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That's why I said de facto standard, since ANSI C standard does not deal with implementation details. In your case we're talking about calling convection and for each platform there are several well known and understood convections (almost as if they are standardized). Any decent compiler support different calling conventions and allows you to specify it for your functions, so interoperability is not a problem. This is not the case with C++ where we have things like vtables, pointer to member, name mangling...
I prefer C because the code is really clean an you know what it will compile into. But tt could be done in C++. The question is - do you also want to expose system services in object oriented manner or simply write a kernel using it?
Your everyday micro-kernel does following:
1) Startup code is usually written in assembler. It manages interrupts, initializes stack, vectors and BSS/DATA segments for C/C++ code, and typically ends by calling your _main function), minor changes are required here (I guess there are some C++ code startup tasks here).
2) Memory management. Operator new would have to be overloaded.
3) Task (thread) management. Maintaining thread queues (running, sleeping, waiting, suspended, etc.), basic context switching logic, algorithm to select next thread to run, and algorithms to support sync. events (this is commonly just moving threads from one queue to another).
4) IPC mechanisms. You could expose the inner kernel logic as some sort of interfaces, similar to COM vtables. And proxy each function so that it "simulates" OS mode call before executing (depending on hardware).
Coming from the embedded world where C is the 800 lb gorilla, the reason for this is memory management, or lack of it. Building an OS has much in common with embedded, since it's a "bare iron" implementation. That means there no service to allocate and free memory or manage stacks and heaps. That's what the OS does.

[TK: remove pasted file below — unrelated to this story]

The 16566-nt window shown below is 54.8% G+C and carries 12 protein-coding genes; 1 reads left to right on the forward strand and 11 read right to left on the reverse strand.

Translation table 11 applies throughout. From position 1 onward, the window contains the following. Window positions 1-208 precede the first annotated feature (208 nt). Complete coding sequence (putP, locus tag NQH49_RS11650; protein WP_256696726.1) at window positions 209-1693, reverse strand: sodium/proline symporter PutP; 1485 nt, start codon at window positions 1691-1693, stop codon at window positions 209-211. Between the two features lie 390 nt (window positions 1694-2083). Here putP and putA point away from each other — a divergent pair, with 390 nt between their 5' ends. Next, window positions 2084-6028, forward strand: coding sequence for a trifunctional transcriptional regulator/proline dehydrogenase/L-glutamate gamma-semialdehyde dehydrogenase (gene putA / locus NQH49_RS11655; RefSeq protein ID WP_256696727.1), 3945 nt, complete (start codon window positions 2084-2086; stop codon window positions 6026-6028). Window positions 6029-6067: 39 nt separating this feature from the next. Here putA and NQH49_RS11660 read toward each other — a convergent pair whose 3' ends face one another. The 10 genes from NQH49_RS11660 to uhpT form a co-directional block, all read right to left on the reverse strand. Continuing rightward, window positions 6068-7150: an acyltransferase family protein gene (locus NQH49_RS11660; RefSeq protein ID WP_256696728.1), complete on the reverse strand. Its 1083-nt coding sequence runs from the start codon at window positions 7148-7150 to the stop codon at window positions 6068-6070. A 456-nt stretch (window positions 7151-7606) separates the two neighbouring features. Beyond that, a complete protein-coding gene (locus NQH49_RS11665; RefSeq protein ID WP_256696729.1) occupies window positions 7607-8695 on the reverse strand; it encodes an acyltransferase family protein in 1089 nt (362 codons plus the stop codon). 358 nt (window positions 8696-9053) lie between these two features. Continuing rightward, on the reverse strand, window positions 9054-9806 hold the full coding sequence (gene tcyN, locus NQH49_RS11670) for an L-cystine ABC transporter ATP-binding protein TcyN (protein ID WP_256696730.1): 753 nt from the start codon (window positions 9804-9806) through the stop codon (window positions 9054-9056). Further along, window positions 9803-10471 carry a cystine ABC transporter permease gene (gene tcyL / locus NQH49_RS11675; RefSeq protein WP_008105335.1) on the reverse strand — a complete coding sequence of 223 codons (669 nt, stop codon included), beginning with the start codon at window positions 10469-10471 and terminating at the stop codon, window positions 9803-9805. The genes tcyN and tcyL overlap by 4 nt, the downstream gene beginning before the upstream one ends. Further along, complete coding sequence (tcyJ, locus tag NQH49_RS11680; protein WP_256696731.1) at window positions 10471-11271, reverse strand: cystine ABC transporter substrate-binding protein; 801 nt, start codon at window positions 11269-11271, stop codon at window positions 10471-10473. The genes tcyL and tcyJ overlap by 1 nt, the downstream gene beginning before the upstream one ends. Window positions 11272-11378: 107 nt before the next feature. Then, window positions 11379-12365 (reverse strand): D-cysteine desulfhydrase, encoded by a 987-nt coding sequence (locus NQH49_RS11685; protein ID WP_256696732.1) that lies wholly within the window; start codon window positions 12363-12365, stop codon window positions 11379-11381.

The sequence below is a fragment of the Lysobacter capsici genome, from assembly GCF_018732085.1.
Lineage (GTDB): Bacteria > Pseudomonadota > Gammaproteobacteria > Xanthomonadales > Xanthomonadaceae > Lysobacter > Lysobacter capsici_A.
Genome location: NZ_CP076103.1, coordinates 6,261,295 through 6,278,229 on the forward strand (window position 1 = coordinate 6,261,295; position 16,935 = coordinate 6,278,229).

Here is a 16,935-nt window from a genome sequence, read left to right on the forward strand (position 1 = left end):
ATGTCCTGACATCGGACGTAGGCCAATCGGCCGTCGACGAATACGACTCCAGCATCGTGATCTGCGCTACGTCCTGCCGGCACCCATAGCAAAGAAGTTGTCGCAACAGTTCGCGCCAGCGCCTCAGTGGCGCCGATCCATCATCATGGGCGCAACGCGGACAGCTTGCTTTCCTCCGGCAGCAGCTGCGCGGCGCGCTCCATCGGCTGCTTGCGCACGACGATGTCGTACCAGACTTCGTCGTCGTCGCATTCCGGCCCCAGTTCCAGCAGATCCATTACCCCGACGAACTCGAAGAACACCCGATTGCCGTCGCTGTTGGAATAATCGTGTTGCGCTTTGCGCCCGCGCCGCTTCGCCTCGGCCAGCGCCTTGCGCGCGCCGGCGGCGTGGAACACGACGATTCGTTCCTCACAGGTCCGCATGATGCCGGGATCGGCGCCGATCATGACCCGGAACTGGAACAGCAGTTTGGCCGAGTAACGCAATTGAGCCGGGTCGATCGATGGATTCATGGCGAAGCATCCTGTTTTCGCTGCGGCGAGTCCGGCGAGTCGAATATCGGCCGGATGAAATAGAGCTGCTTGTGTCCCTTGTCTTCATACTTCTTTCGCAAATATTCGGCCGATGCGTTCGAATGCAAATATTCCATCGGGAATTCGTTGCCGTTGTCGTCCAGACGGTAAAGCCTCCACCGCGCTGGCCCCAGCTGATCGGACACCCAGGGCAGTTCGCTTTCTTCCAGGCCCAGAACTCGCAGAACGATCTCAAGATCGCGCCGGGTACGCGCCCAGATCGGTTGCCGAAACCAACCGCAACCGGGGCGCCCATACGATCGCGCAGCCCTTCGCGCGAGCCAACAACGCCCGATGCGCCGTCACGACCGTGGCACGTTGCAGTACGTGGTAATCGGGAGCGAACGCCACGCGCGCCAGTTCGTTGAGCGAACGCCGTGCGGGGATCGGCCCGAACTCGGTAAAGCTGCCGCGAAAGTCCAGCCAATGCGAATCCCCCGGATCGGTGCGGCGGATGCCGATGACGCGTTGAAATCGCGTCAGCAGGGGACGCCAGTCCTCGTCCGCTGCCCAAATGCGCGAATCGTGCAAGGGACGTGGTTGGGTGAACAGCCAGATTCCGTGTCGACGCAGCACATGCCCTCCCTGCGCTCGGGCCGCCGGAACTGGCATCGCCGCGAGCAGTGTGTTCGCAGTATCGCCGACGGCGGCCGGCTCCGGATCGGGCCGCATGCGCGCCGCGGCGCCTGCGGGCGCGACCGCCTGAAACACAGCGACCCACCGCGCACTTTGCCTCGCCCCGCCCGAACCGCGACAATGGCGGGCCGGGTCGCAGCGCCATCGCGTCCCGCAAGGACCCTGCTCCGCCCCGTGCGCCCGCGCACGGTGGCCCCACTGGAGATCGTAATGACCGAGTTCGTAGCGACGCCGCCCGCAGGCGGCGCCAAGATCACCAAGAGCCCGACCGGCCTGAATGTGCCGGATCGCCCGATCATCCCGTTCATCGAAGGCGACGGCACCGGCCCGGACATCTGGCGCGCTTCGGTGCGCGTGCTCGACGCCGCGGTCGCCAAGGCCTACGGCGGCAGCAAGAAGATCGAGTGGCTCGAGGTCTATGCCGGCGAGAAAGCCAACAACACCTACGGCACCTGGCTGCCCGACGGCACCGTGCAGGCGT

More critical is the tradeoff between deterministic and probablistic behavior. Real time response requries deterministic response times. When an interrupt occurs it absolutely, positively has to be handled right now (want your brakes and steering to wait for the heap to be consolidated?). Inject garbage collection and heap allocation overhead, respone time become probabilistic...it may be ready on time, but no guarantee.
We think of an OS kernel in terms of threads, scheduling, maybe a filesystem, but that's what's exposed to the user. It's the internals, finding the minimal path to schedule the next task (or tasks plural for multi-core), efficiently passing inter-process messages, and optimizing I/O operations for parallel, asynchronous operation. Often the code is closely tied to the hardware, and that's where C outperforms anyting but assembler.
There's a micro-kernel for essential services, things like task scheduling and memory management. Essentially that's a standalone program since it's the lowest layer. Built on top of that are tasks that can be scheduled to implement the rest of the services. Task is a way to encapsulate a service. That has some security benefits by localizing references, it only runs as needed, can be swapped in a virtual system if not needed, and run multiple execution paths through the same code, important if there are several execution units (multi-core CPUs).
So the upper layers, close to the end user, are usually process based, though there are some exceptions when you get to embedded RTOS design. Response time is everything in an RTOS, which is why they exist alongside a traditional OS like LInux or Windows. In an RTOS there may not be enough resources to work through multiple layers. Remember, we're talking about a microwave oven or a sprinkler controller, not an i7 and 16GB RAM. A low level RTOS does look more like a library of method calls to a small set of services.